When I was out for a walk the other day, I spotted a sign (pictured left) in the middle of Kelvingrove Park, where the University of Glasgow’s ‘Quidditch Club’ was holding an open session. The sight of the cavorting students made me stop and think. I wasn’t sure what to make of it; was this a good thing or a bad thing? Upon returning home, I told my 19-year old son about the Quidditch Club. He drew a look of disdain and uttered four words, the first two of which were “that is”, the fourth of which was “tragic”.
I think I understand why he responded like that. The idea of people investing time and energy in a game that was made up by an author, a game made for flying wizards on broomsticks, does seem quite silly. Those students were only pretending to play a pretend game because they are not wizards, they don’t have broomsticks and they can’t fly. It’s obviously not a ‘real’ game, so they must be a bunch of losers. Well … perhaps not. According to my internet machine, there is a governing body (founded in 2010) called the International Quidditch Association. The version being played by those students is sometimes described as ‘Muggle Quidditch’, because it accepts that the participants aren’t wizards, don’t have actual broomsticks and can’t fly.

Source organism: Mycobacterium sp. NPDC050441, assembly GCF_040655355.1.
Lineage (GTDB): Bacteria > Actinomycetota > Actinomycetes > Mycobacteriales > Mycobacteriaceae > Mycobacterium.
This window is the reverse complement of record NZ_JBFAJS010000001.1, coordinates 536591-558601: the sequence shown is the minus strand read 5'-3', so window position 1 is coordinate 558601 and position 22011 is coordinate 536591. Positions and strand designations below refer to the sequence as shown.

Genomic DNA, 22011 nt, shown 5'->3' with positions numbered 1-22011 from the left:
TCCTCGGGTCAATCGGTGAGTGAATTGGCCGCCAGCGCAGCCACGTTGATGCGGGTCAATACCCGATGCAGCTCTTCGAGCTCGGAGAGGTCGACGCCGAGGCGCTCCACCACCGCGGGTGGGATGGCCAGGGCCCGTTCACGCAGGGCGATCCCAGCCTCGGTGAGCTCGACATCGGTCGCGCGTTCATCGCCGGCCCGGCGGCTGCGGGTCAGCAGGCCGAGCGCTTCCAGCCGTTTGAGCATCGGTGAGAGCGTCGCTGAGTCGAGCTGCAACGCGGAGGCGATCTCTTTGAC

After making that discovery, I reviewed my impulse to pass judgement. What is the difference, after all, between running around with a stick between your legs and, say, pretending –as I sometimes do- that a tricky putt on the 18th green is actually for the US Masters?
Lots of young folk prefer to get their kicks sitting in front of a computer, so we should applaud the fact that the Quidditch Club members were out there having fun, taking part in an activity which involved physical exercise and social intercourse. There are worse things those students could have done with their time. They might have joined some ‘triggered-by-inappropriate-words-in-literature’ group and, instead of 'Quidditching' in the park, been out demonstrating their belief in equity and diversity by burning books or pulling down statues.
This made me think a bit more about the extent to which fantasy should be a legitimate part of an adult life. Is playing a game invented by an author a less authentic fantasy than some others we could name? Are students running around with broomsticks any more tragic than those who escape into works of fiction or those who follow football teams around the country or those who pretend that their tricky putt on the 18th hole might win them a major golf championship? (Don’t answer that last bit, because you’ll just hurt my feelings).
Some would argue that there are plenty of problems in the world for us to solve and that frivolous pastimes just distract us from the serious business of improving the lot of the poor, the disadvantaged and the oppressed. But people who can only talk about serious stuff are, generally speaking, the sort of people that you wouldn’t want to be stuck in a lift with.
The game of Quidditch is nonsense on stilts (or at least nonsense on a pretend broomstick), but a life lived without fantasy, fun and frivolity would, I think, be far less rich than one concentrated on purely utilitarian concerns.
This topic is probably worth exploring in some depth, but I’ll leave it for the moment. I need to get back to practising my golf swing, because the US Masters is only a few weeks away.